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“School Reform” and Land Grabs Threaten SF’s Community College

Who Wants to Kill City College?

By Marcy Rein

The door to Edgar Torres’s office stands open on the first day of the 2016 spring semester, as it has on the first day of every semester for 14 years. “I do that for the students who get lost and need directions,” says Torres, head of the Latin American and Latino/a Studies Department at City College of San Francisco (CCSF). “I love the hustle and bustle of the first day. But today I’m sad, because it’s so quiet.”

Founded in 1935, City College has long been the school for second-chance and first-generation students. Torres himself was the first in his family to go to college, and started at CCSF. “This school is dear to me because I’m the son of immigrants,” he says. “I never saw a Latino teacher till I came here.”

City College students support their teachers and connect the dots at the rally supporting the April 2016 faculty strike. ©2016 Marcy Rein

In July 2012, the Accrediting Commission for Community and Junior Colleges (ACCJC) slapped City College with a “show cause” sanction, one step short of yanking its accreditation, which would have effectively shut down the school by making it ineligible for federal funding. The commission, a private body authorized by the federal government to evaluate community colleges, sanctioned City College despite the fact that academically it ranks close to the top of California’s 113 community colleges. A year later, the commission announced that CCSF would lose its accreditation, and the California Community College Board of Governors—a board appointed by the California governor—put the school under emergency management.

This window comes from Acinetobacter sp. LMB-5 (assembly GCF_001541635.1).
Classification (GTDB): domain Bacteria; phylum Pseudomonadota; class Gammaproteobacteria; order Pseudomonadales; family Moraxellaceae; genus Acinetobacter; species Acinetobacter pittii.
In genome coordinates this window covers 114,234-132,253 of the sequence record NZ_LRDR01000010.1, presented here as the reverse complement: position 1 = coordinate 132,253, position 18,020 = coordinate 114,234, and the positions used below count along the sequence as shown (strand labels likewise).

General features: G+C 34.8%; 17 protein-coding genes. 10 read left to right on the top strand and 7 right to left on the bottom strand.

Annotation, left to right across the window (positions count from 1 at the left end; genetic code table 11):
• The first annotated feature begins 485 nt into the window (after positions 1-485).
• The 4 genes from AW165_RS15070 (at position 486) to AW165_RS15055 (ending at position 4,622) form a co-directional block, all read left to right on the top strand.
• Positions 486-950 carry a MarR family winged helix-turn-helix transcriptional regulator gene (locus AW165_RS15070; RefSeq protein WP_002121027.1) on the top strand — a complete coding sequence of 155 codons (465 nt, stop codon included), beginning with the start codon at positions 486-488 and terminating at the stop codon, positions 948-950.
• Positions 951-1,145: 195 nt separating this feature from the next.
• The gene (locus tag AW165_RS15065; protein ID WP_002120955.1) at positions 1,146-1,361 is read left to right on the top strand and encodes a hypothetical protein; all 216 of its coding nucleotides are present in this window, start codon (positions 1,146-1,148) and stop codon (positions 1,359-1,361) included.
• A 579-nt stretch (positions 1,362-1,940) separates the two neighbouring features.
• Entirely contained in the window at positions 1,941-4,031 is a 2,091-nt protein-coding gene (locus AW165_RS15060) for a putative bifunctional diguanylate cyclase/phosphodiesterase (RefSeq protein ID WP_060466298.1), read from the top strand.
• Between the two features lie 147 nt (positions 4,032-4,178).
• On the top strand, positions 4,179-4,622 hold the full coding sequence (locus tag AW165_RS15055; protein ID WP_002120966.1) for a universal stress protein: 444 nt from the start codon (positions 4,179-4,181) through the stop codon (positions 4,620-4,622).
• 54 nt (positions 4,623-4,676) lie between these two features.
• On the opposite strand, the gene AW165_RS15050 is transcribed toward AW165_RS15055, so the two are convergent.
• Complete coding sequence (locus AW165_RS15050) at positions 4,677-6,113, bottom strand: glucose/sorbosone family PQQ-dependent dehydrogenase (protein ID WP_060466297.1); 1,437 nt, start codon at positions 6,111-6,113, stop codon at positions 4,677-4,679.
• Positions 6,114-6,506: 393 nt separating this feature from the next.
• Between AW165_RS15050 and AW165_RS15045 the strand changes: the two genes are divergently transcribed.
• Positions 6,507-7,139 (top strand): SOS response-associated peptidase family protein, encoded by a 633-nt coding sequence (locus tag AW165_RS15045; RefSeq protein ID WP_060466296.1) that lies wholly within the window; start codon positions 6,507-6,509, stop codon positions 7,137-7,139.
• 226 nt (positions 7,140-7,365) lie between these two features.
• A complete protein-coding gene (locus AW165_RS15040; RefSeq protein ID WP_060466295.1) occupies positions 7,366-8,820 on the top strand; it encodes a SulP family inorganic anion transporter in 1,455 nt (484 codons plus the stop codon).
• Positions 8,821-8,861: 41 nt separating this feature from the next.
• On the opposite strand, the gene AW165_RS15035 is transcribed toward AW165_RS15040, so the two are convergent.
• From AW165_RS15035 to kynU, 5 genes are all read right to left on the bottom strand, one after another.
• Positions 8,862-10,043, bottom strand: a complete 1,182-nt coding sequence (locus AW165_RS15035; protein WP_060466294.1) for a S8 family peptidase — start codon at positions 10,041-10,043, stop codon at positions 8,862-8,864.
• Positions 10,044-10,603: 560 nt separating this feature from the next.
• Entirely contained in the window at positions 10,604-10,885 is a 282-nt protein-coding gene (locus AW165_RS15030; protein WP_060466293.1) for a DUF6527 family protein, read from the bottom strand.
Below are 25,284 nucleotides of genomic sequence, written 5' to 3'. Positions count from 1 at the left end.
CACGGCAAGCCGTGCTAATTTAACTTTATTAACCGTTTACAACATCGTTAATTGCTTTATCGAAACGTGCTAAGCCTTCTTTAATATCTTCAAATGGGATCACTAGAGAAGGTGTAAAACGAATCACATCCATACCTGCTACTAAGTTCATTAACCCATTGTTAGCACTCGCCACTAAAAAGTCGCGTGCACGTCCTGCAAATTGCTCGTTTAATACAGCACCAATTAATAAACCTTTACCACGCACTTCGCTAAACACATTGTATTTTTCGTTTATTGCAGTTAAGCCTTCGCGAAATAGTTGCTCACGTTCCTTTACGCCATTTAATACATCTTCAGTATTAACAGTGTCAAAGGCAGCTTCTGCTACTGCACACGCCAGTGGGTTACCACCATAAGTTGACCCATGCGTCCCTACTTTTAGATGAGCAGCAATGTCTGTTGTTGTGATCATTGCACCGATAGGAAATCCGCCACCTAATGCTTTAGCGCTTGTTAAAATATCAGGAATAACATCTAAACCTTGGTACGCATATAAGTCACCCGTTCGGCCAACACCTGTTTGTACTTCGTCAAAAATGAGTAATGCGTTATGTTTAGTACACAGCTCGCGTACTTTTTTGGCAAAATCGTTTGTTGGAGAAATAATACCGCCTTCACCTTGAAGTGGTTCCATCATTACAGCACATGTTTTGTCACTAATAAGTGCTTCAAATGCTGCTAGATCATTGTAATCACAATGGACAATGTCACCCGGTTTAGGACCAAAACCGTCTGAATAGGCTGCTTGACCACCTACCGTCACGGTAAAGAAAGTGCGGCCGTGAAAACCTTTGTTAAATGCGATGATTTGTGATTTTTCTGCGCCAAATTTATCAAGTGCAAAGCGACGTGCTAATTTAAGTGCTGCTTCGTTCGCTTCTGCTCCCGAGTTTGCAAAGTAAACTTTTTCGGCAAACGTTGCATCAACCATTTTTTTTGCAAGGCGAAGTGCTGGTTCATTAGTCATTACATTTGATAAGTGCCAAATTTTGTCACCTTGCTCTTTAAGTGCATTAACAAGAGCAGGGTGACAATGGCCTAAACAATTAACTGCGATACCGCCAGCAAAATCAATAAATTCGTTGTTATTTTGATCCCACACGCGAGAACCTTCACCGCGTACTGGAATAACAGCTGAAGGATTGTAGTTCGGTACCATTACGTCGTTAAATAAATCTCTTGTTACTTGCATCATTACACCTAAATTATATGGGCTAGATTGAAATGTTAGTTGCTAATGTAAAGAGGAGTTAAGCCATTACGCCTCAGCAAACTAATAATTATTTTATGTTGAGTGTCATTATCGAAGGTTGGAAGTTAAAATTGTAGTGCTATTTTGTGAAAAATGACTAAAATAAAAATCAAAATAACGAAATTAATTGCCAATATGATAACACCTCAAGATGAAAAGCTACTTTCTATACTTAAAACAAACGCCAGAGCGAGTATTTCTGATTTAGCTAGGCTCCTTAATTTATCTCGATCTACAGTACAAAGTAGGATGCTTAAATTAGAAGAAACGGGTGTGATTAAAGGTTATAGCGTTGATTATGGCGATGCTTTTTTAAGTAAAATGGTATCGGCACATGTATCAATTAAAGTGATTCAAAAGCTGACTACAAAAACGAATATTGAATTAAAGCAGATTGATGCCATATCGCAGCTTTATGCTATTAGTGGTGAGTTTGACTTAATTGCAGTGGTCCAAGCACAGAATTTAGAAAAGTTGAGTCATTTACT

But this story isn’t just about a hostile and aggressive accreditation agency. At its heart, it’s about how education “reform” and gentrification intersect and relate, and how the fight against reducing public education to corporate workforce training fits in the broader resistance to racialized displacement in San Francisco.

A Pillar of SF’s Working Class
With more than 100,000 students in 2008, City College was the largest community college in California. More than three-fourths of its students are people of color, most of them low-income or working class. The school has trained the city’s chefs, firefighters, nurses and medical technicians; taught English to some 20,000 immigrants each year; and been a home for lifelong learners needing new careers and exploring new passions.

Determined organizing by the students, the faculty and their union, and the broader community saved City College from closure, but the crisis continues. The number of students enrolled in classes has fallen to 67,000, down by a quarter from what it was before the ACCJC sanction;1 the majority of the displaced are students of color. The workforce is shrinking, and three parcels of college property are on the real estate market, or may be soon. (See “Development for Whom?” on p. 12.) More than 1,200 courses have been slashed, and the administration recently announced a new 26 percent cut in classes over the next six years. Because the school receives state funding based on enrollment, this will make the downsizing permanent if it is not reversed.